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Apparel and accessories

Luxury, function driving accessories sales growth

April 30, 2018

Prada's nylon backpacks are an example of fashion meets function. Image credit: Prada

 

As consumers seek out more experiences than things, accessories sales overall are down, but designs that offer luxury, function or both are seeing growth.

According to data from NPD Group, designer accessories grew 10 percent in the last year and now represent 12 percent of the category’s total sales. Consumers are responding to styles that afford them flexibility and fit their lives, calling for high-end designs that incorporate ease.

“Everything should be a problem-solver in the mind of the consumer, and fashion accessories manufacturers are starting to embrace this,” said Beth Goldstein, accessories and footwear industry analyst at The NPD Group, Port Washington, NY. “Even luxury designer brands are adding more function into their products, and this convergence has proven to be an equation for even greater success among today’s fashion accessory consumer.”

Handbag haven
NPD’s research covers handbags, small personal accessories and luggage.

Consumers are responding most positively to accessory designs positioned at opposite ends of the spectrum that deliver either functionality or fashion.

While shoppers may buy more of functional goods such as stylish backpacks and spend more on clutches or shoulder bags, the real area of growth is in designer goods. High-end labels were the only brand segment to show an increase in sales of fashion accessories last year.

In addition to responding to designs that feature either function or luxury, consumers are also interested in accessories that provide a blend of both characteristics.

Some luxury labels have created products that incorporate functionality without losing a sense of design.

Prada recently got back to its roots with a Black Nylon collection. The handbags and backpacks, originally introduced three decades ago, became popular due to their lightweight fabrication.

Updating nylon, Prada tapped four architects and industrial designers to design uncommon interpretations of the material. Unveiled at the brand’s fall/winter 2018 menswear show, the creations included a bag that functions as a garment and a frontpack (see story).

Gucci also embraced materials beyond leather, creating an embossed rubber tote inspired by beach bags.

Fashion has also embraced the return of the hands-free fanny pack. Gucci, Miu Miu and Valentino are among the brands creating belt bags that feature luxe detailing such as quilted leather, brand logos and velvet.

Add a dose of color to your look with the new Miu Miu belt bags.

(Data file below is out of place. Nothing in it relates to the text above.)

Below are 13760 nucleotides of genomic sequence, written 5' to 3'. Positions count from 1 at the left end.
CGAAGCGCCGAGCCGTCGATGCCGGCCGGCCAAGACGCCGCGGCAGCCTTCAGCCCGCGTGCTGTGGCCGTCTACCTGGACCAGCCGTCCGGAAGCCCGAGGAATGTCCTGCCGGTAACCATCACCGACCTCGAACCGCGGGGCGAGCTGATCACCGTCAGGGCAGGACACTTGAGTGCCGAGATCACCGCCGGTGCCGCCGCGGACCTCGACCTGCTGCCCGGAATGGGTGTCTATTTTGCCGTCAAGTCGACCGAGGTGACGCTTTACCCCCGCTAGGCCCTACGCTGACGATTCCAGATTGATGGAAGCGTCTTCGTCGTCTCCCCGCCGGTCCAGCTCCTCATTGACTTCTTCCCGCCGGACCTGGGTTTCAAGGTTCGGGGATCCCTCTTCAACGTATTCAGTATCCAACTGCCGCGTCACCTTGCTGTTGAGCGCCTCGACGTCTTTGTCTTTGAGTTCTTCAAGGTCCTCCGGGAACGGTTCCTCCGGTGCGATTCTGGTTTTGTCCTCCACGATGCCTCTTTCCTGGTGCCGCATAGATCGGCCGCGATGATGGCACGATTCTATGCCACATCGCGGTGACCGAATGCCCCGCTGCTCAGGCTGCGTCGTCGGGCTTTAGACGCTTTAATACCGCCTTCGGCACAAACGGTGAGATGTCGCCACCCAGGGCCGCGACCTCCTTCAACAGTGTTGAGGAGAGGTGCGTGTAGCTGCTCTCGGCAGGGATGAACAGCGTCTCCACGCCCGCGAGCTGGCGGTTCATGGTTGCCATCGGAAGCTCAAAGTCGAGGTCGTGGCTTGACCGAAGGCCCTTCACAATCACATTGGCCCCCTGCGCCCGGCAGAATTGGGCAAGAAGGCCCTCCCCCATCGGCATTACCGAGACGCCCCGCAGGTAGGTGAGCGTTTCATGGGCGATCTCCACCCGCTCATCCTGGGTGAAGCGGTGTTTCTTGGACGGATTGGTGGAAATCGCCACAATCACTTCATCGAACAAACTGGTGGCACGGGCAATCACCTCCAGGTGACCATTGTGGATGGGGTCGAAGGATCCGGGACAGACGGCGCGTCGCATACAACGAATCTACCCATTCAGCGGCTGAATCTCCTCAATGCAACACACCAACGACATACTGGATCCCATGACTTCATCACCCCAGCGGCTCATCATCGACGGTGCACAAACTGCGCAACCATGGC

A post shared by Miu Miu (@miumiu) on

Adjustable or multiple straps are another way in which luxury brands are offering consumers more flexibility. For instance, a model of Dolce & Gabbana’s Devotion handbag that debuted on the runway in February can be worn as a shoulder bag or crossbody courtesy of an adjustable chain strap.

LVMH-owned luggage maker Rimowa has embellished its functional aluminum and polycarbonate suitcases with design partnerships.

In an indication of luxury’s increasing embrace of streetwear, Rimowa joined with Supreme on co-branded versions of its Topaz suitcase. Combining Rimowa's craftsmanship with Supreme's buzzy branding, the cases reflect both of their appeals (see story).

Accessories opportunity
In addition to the higher end, other research has found that more accessible accessories are a big opportunity for luxury.

According to data from Euromonitor, accessible items will be the driving force of the $350 billion personal accessories market.

In 2017, the category was on track to see 4 percent growth over the previous year, with products such as affordable jewelry and handbags behind much of the increased sales. While lower-priced luxury items reflect a growing opportunity for upscale labels, they should wade into this territory carefully to preserve their positioning (see story).

While the personal luxury goods business is seeing an impact from consumers trading in things for experiences, one CEO argued that physical merchandise itself can become an experience.

Millennials are known to be experience driven, always looking for the most exciting activity to share on social media. But the value of having ownership over a luxury product can be an experience itself.

During Condé Nast’s International Luxury Conference on April 18, the co-CEO of Rimowa said he believes that while millennials are interested in experiences, it is not the only value that drives them. The pull of a luxury product, which has a story and experience itself, could be enough to attract the aging millennial group (see story).

“The move from acquisition and consumption to experiences, travel, and healthier living, is challenging the fashion accessories industry to remain relevant among competing spending opportunities vying for consumer dollars," said Marshal Cohen, chief industry advisor at The NPD Group. “Luxury items have managed to keep the industry alive, as consumers view these products as worthy of the investment, but fashion accessories manufacturers and retailers also need to look at how consumers live and address a broader spectrum of needs, desires and demographic life stages.”